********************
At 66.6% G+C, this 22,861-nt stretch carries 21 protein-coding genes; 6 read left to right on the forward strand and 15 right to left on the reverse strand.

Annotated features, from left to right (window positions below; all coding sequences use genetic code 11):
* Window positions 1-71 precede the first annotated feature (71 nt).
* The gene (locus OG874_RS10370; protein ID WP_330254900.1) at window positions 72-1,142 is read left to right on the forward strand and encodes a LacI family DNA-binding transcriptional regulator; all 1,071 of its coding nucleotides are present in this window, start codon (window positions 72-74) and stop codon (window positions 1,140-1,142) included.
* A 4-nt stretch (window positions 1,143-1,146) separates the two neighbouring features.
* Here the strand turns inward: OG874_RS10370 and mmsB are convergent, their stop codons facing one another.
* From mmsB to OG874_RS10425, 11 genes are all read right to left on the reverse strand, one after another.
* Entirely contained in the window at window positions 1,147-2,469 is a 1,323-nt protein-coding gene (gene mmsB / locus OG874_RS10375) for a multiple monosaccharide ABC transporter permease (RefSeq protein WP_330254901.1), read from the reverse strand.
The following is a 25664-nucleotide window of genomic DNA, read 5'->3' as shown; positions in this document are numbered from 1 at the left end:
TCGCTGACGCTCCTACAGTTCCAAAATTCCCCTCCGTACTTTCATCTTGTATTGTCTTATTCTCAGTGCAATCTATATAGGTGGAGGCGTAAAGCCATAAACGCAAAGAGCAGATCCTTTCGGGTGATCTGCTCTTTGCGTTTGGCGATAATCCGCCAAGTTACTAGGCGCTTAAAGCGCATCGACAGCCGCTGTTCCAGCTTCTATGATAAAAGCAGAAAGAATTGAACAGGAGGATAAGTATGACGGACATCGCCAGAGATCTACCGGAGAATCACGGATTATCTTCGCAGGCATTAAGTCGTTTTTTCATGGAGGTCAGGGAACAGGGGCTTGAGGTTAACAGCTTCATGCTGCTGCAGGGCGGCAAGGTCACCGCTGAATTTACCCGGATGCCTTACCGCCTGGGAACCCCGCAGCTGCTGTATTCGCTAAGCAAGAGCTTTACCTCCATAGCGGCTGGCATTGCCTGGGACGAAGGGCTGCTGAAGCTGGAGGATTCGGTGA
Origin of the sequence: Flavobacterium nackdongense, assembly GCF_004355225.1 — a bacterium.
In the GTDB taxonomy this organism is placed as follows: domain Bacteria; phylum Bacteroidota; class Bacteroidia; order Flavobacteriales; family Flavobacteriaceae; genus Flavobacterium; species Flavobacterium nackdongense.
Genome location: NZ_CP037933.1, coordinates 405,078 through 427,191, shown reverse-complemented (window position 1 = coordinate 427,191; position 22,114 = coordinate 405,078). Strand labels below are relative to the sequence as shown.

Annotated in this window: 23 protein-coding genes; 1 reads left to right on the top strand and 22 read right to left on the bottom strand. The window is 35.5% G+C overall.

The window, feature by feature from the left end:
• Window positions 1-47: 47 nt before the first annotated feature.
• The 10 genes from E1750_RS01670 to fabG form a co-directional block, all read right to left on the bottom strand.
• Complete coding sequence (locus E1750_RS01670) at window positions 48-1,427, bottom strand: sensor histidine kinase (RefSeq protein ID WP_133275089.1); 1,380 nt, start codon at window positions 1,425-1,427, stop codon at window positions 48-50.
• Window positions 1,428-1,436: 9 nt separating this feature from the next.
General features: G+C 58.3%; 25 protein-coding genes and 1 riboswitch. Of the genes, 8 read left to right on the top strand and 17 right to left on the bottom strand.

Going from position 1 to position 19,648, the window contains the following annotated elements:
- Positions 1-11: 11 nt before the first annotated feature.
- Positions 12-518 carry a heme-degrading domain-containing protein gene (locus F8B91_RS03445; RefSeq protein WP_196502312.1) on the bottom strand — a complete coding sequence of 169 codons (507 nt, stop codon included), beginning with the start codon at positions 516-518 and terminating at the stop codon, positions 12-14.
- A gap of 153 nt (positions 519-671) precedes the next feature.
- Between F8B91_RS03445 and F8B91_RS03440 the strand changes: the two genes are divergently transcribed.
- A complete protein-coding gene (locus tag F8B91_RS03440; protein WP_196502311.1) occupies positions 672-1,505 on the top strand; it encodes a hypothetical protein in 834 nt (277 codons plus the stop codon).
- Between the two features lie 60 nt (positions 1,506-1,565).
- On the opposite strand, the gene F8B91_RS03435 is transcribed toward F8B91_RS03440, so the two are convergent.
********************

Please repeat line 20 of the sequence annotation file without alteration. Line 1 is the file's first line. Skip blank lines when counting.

General features: G+C 58.3%; 25 protein-coding genes and 1 riboswitch. Of the genes, 8 read left to right on the top strand and 17 right to left on the bottom strand.